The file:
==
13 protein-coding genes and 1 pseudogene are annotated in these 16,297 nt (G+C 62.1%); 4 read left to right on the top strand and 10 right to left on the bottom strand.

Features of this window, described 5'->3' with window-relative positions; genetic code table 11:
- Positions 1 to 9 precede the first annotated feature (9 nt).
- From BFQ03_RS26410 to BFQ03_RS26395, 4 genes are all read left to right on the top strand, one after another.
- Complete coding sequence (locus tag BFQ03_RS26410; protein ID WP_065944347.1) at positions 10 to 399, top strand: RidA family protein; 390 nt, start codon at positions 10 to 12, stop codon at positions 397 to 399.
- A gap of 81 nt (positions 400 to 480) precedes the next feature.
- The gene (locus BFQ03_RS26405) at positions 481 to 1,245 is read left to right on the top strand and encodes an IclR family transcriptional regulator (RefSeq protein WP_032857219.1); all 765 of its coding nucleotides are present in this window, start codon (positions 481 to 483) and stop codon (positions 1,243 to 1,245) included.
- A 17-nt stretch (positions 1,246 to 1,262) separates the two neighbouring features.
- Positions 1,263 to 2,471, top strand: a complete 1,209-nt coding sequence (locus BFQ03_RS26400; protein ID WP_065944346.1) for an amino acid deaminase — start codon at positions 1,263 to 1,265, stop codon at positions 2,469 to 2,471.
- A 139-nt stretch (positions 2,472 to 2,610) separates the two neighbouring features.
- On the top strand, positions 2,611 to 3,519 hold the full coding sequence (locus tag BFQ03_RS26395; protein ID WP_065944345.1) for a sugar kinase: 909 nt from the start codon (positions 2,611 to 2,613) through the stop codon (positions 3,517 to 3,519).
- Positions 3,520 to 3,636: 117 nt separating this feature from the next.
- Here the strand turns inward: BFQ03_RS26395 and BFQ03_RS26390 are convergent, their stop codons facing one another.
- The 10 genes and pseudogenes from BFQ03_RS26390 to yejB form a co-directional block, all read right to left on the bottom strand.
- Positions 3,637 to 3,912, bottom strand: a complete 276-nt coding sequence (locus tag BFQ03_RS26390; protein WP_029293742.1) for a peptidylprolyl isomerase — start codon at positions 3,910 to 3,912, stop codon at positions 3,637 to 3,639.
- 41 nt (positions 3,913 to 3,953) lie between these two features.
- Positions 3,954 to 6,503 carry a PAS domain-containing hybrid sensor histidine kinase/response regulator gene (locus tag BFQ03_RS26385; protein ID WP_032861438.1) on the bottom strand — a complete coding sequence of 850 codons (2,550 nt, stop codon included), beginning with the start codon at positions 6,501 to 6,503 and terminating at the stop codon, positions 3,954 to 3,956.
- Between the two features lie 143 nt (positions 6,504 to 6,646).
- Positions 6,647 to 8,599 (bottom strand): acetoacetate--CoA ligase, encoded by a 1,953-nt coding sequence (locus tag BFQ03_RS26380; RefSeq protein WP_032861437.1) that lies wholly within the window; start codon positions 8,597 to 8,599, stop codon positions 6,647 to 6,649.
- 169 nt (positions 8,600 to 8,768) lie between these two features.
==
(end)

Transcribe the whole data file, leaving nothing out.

13 protein-coding genes and 1 pseudogene are annotated in these 16,297 nt (G+C 62.1%); 4 read left to right on the top strand and 10 right to left on the bottom strand.

Features of this window, described 5'->3' with window-relative positions; genetic code table 11:
- Positions 1 to 9 precede the first annotated feature (9 nt).
- From BFQ03_RS26410 to BFQ03_RS26395, 4 genes are all read left to right on the top strand, one after another.
- Complete coding sequence (locus tag BFQ03_RS26410; protein ID WP_065944347.1) at positions 10 to 399, top strand: RidA family protein; 390 nt, start codon at positions 10 to 12, stop codon at positions 397 to 399.
- A gap of 81 nt (positions 400 to 480) precedes the next feature.
- The gene (locus BFQ03_RS26405) at positions 481 to 1,245 is read left to right on the top strand and encodes an IclR family transcriptional regulator (RefSeq protein WP_032857219.1); all 765 of its coding nucleotides are present in this window, start codon (positions 481 to 483) and stop codon (positions 1,243 to 1,245) included.
- A 17-nt stretch (positions 1,246 to 1,262) separates the two neighbouring features.
- Positions 1,263 to 2,471, top strand: a complete 1,209-nt coding sequence (locus BFQ03_RS26400; protein ID WP_065944346.1) for an amino acid deaminase — start codon at positions 1,263 to 1,265, stop codon at positions 2,469 to 2,471.
- A 139-nt stretch (positions 2,472 to 2,610) separates the two neighbouring features.
- On the top strand, positions 2,611 to 3,519 hold the full coding sequence (locus tag BFQ03_RS26395; protein ID WP_065944345.1) for a sugar kinase: 909 nt from the start codon (positions 2,611 to 2,613) through the stop codon (positions 3,517 to 3,519).
- Positions 3,520 to 3,636: 117 nt separating this feature from the next.
- Here the strand turns inward: BFQ03_RS26395 and BFQ03_RS26390 are convergent, their stop codons facing one another.
- The 10 genes and pseudogenes from BFQ03_RS26390 to yejB form a co-directional block, all read right to left on the bottom strand.
- Positions 3,637 to 3,912, bottom strand: a complete 276-nt coding sequence (locus tag BFQ03_RS26390; protein WP_029293742.1) for a peptidylprolyl isomerase — start codon at positions 3,910 to 3,912, stop codon at positions 3,637 to 3,639.
- 41 nt (positions 3,913 to 3,953) lie between these two features.
- Positions 3,954 to 6,503 carry a PAS domain-containing hybrid sensor histidine kinase/response regulator gene (locus tag BFQ03_RS26385; protein ID WP_032861438.1) on the bottom strand — a complete coding sequence of 850 codons (2,550 nt, stop codon included), beginning with the start codon at positions 6,501 to 6,503 and terminating at the stop codon, positions 3,954 to 3,956.
- Between the two features lie 143 nt (positions 6,504 to 6,646).
- Positions 6,647 to 8,599 (bottom strand): acetoacetate--CoA ligase, encoded by a 1,953-nt coding sequence (locus tag BFQ03_RS26380; RefSeq protein WP_032861437.1) that lies wholly within the window; start codon positions 8,597 to 8,599, stop codon positions 6,647 to 6,649.
- 169 nt (positions 8,600 to 8,768) lie between these two features.